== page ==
Night Hawk by Beverly Jenkins

Synopsis:

12182154Outlaw. Preacher. Night Hawk. He’s had many names, but he can’t escape the past.

Since Ian Vance’s beloved wife was murdered years ago, the hardened bounty hunter knows he’ll never feel love or tenderness again, so he’s made it his mission to ensure others get their justice. But when he’s charged with delivering a sharp-eyed beauty to the law, Ian can’t help but feel he may still have something left to lose.

Orphaned at twelve, Maggie Freeman has always found her way out of trouble. But now there’s a vigilante mob at her back who would like nothing more than to see her hang for a crime she didn’t commit. Maggie may have to accept help for the first time in her life . . . even if it’s from the one man standing between her and freedom.

As the past closes in, the sassy prisoner and toughened lawman may just find a passion between them that could bring blinding happiness . . . if they’ll let it.

Review:

If you’re looking for romantic suspense with a single story arc including a big bad, this isn’t it. Night Hawk is more of a collection of adventures involving the hero, heroine, and a whole cast of shady characters.

The good:

  • This is unapologetically a western – there are saloons and people getting thrown off of moving trains and warning shots and vigilante justice (sorta). This isn’t a place and period I read in very much and the world is plain ol’ fun.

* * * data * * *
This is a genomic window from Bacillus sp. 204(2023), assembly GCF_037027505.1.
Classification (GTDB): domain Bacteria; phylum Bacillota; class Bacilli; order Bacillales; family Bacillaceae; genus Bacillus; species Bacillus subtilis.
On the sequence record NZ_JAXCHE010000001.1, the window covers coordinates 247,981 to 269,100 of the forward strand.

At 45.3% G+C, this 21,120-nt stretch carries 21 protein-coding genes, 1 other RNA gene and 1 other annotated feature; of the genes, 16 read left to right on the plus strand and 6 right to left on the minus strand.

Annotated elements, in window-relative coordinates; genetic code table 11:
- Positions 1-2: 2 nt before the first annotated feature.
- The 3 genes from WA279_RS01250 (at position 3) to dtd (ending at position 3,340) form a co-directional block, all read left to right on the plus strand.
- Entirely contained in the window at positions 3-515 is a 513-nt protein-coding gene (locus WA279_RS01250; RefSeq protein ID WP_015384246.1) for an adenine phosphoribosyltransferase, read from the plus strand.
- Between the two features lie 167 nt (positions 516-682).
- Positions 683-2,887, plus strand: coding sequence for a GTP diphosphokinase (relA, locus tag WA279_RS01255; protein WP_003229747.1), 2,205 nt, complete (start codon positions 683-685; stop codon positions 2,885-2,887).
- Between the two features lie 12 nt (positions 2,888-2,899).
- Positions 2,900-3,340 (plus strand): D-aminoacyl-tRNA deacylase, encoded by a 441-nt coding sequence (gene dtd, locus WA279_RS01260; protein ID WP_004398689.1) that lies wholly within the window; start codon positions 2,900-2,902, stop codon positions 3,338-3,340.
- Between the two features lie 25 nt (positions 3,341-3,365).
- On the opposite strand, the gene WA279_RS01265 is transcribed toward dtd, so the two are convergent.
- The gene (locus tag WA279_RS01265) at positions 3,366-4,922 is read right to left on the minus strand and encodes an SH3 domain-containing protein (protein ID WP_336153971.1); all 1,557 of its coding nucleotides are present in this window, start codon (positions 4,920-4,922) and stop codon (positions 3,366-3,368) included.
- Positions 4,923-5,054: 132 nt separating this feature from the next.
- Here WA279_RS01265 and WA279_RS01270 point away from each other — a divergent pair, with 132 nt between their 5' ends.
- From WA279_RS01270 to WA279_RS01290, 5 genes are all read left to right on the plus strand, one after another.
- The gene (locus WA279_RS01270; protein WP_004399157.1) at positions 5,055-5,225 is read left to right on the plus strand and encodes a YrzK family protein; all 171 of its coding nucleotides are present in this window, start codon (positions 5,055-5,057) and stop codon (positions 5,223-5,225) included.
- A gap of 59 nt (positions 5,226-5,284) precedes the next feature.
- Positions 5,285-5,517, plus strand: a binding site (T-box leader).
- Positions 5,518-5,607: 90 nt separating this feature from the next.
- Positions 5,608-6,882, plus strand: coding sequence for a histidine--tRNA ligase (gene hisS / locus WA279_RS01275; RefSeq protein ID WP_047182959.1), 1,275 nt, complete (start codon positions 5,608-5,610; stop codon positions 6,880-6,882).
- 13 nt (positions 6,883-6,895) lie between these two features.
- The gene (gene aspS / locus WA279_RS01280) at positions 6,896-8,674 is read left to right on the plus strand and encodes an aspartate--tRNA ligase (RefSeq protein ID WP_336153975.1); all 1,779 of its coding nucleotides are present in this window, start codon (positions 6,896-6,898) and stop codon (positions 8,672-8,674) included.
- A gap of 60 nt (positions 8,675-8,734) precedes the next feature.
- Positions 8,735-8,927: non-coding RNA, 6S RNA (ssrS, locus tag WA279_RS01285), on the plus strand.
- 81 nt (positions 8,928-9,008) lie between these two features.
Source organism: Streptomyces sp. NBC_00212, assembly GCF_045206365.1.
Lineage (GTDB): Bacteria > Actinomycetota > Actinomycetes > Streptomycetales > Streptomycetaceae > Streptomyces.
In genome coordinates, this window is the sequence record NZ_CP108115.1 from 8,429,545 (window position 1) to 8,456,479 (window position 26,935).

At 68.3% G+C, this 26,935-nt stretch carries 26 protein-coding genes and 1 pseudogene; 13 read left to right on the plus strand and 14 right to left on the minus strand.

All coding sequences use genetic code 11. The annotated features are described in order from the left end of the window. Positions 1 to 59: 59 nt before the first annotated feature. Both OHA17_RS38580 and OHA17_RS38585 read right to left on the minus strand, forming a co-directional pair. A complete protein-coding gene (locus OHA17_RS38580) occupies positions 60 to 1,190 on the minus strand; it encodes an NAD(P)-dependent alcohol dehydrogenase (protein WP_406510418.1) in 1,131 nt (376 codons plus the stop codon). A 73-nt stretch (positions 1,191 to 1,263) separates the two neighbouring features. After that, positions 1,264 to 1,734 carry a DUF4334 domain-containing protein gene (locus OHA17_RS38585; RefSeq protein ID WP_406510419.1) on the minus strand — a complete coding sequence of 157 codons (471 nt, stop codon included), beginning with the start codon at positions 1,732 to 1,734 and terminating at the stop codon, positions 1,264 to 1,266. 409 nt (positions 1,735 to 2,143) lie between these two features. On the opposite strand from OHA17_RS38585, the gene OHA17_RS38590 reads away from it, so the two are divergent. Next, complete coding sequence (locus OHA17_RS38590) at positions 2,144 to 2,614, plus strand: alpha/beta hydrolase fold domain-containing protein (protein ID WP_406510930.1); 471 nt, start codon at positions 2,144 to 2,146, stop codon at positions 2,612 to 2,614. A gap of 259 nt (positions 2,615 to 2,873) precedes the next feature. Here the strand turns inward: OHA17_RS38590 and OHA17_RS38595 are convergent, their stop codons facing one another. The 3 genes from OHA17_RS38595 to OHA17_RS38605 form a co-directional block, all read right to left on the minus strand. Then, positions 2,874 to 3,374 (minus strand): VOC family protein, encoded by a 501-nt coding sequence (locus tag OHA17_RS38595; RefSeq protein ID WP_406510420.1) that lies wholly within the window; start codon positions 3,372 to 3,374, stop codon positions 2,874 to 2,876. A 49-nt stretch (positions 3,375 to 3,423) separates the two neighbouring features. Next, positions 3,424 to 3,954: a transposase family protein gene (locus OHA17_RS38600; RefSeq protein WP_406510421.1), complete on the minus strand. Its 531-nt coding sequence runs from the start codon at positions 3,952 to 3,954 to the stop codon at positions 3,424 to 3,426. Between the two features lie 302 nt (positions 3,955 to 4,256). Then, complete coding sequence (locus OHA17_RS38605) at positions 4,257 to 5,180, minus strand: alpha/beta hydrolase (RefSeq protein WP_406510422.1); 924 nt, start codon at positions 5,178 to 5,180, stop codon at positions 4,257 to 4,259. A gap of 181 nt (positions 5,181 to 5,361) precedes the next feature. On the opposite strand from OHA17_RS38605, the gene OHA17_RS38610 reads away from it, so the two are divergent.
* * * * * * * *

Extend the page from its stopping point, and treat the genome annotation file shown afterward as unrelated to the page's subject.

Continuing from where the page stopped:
• The hero and heroine have complicated back stories that are spooled out slowly and believably for the most part. (More about that later.)
  • The secondary characters are given their due and felt like people despite their limited time on the page. Charlie is a hoot, especially.
  • I learned a lot and am excited to read more novels set in the era.

The not-so-good:

  • Maggie is a little too perfect. I don’t think she had a single flaw other than speaking her mind, which never turned out badly for her. Her bag also seemed to have just what she needed, when she needed it.
  • The conflict comes in spurts, and sometimes there’s a chapter that has no conflict at all, just people moving from place to place. I read this book digitally and I had to keep checking the percentage left because it felt like there were three happily ever afters in there.
  • The history is fascinating, but in a couple of passages Jenkins starts listing tons of dates and… I could care less about dates. It also made me wonder how the character was able to pull all these dates out of their head so easily.

A fun book that’s great for spending some time in the Wild West, but maybe not the most gripping or immersive read.

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